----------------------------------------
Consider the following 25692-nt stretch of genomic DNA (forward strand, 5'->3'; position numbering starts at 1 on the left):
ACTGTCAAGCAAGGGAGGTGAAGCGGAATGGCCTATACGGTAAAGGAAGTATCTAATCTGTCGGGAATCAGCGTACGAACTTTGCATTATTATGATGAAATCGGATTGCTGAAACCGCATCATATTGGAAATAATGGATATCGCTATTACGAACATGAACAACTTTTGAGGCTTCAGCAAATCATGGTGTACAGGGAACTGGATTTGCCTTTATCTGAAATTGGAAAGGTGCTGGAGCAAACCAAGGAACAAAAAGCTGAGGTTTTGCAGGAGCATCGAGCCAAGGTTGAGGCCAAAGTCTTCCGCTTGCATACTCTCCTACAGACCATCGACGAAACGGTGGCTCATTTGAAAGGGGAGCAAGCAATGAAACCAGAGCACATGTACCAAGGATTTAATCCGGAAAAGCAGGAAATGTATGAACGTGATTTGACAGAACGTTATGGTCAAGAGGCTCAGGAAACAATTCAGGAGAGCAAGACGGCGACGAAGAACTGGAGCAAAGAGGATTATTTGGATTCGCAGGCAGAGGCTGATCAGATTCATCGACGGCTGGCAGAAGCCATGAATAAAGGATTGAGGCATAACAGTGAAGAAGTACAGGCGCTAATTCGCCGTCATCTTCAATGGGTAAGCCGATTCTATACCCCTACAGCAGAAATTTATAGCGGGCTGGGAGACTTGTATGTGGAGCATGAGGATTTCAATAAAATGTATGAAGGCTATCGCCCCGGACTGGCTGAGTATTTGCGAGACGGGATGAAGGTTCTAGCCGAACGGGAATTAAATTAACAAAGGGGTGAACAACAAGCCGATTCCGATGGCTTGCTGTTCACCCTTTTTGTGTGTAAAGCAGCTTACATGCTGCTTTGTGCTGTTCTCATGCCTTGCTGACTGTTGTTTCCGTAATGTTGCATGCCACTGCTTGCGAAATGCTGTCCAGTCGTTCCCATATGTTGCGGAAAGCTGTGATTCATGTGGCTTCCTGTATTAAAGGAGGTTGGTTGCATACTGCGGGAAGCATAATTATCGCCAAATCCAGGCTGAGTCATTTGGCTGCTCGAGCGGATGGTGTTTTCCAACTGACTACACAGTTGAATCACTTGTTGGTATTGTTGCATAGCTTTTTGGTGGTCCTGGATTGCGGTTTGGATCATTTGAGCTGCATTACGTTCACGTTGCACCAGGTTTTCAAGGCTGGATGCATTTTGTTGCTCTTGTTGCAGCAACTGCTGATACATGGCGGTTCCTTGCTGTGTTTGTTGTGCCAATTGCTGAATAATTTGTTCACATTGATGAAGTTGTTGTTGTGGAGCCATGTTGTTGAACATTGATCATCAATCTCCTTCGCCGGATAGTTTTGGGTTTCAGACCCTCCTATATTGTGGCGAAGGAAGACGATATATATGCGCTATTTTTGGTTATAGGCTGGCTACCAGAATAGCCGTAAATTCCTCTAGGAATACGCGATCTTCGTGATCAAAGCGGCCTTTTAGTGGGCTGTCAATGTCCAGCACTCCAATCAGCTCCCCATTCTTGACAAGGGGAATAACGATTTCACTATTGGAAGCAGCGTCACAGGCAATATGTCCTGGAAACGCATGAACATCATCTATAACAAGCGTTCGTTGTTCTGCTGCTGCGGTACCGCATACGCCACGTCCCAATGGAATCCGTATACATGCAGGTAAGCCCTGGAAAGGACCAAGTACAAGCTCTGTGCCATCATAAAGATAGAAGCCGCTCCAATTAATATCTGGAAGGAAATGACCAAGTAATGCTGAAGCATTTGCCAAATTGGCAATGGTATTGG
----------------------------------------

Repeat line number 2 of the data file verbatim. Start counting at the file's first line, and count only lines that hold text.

ACTGTCAAGCAAGGGAGGTGAAGCGGAATGGCCTATACGGTAAAGGAAGTATCTAATCTGTCGGGAATCAGCGTACGAACTTTGCATTATTATGATGAAATCGGATTGCTGAAACCGCATCATATTGGAAATAATGGATATCGCTATTACGAACATGAACAACTTTTGAGGCTTCAGCAAATCATGGTGTACAGGGAACTGGATTTGCCTTTATCTGAAATTGGAAAGGTGCTGGAGCAAACCAAGGAACAAAAAGCTGAGGTTTTGCAGGAGCATCGAGCCAAGGTTGAGGCCAAAGTCTTCCGCTTGCATACTCTCCTACAGACCATCGACGAAACGGTGGCTCATTTGAAAGGGGAGCAAGCAATGAAACCAGAGCACATGTACCAAGGATTTAATCCGGAAAAGCAGGAAATGTATGAACGTGATTTGACAGAACGTTATGGTCAAGAGGCTCAGGAAACAATTCAGGAGAGCAAGACGGCGACGAAGAACTGGAGCAAAGAGGATTATTTGGATTCGCAGGCAGAGGCTGATCAGATTCATCGACGGCTGGCAGAAGCCATGAATAAAGGATTGAGGCATAACAGTGAAGAAGTACAGGCGCTAATTCGCCGTCATCTTCAATGGGTAAGCCGATTCTATACCCCTACAGCAGAAATTTATAGCGGGCTGGGAGACTTGTATGTGGAGCATGAGGATTTCAATAAAATGTATGAAGGCTATCGCCCCGGACTGGCTGAGTATTTGCGAGACGGGATGAAGGTTCTAGCCGAACGGGAATTAAATTAACAAAGGGGTGAACAACAAGCCGATTCCGATGGCTTGCTGTTCACCCTTTTTGTGTGTAAAGCAGCTTACATGCTGCTTTGTGCTGTTCTCATGCCTTGCTGACTGTTGTTTCCGTAATGTTGCATGCCACTGCTTGCGAAATGCTGTCCAGTCGTTCCCATATGTTGCGGAAAGCTGTGATTCATGTGGCTTCCTGTATTAAAGGAGGTTGGTTGCATACTGCGGGAAGCATAATTATCGCCAAATCCAGGCTGAGTCATTTGGCTGCTCGAGCGGATGGTGTTTTCCAACTGACTACACAGTTGAATCACTTGTTGGTATTGTTGCATAGCTTTTTGGTGGTCCTGGATTGCGGTTTGGATCATTTGAGCTGCATTACGTTCACGTTGCACCAGGTTTTCAAGGCTGGATGCATTTTGTTGCTCTTGTTGCAGCAACTGCTGATACATGGCGGTTCCTTGCTGTGTTTGTTGTGCCAATTGCTGAATAATTTGTTCACATTGATGAAGTTGTTGTTGTGGAGCCATGTTGTTGAACATTGATCATCAATCTCCTTCGCCGGATAGTTTTGGGTTTCAGACCCTCCTATATTGTGGCGAAGGAAGACGATATATATGCGCTATTTTTGGTTATAGGCTGGCTACCAGAATAGCCGTAAATTCCTCTAGGAATACGCGATCTTCGTGATCAAAGCGGCCTTTTAGTGGGCTGTCAATGTCCAGCACTCCAATCAGCTCCCCATTCTTGACAAGGGGAATAACGATTTCACTATTGGAAGCAGCGTCACAGGCAATATGTCCTGGAAACGCATGAACATCATCTATAACAAGCGTTCGTTGTTCTGCTGCTGCGGTACCGCATACGCCACGTCCCAATGGAATCCGTATACATGCAGGTAAGCCCTGGAAAGGACCAAGTACAAGCTCTGTGCCATCATAAAGATAGAAGCCGCTCCAATTAATATCTGGAAGGAAATGACCAAGTAATGCTGAAGCATTTGCCAAATTGGCAATGGTATTGG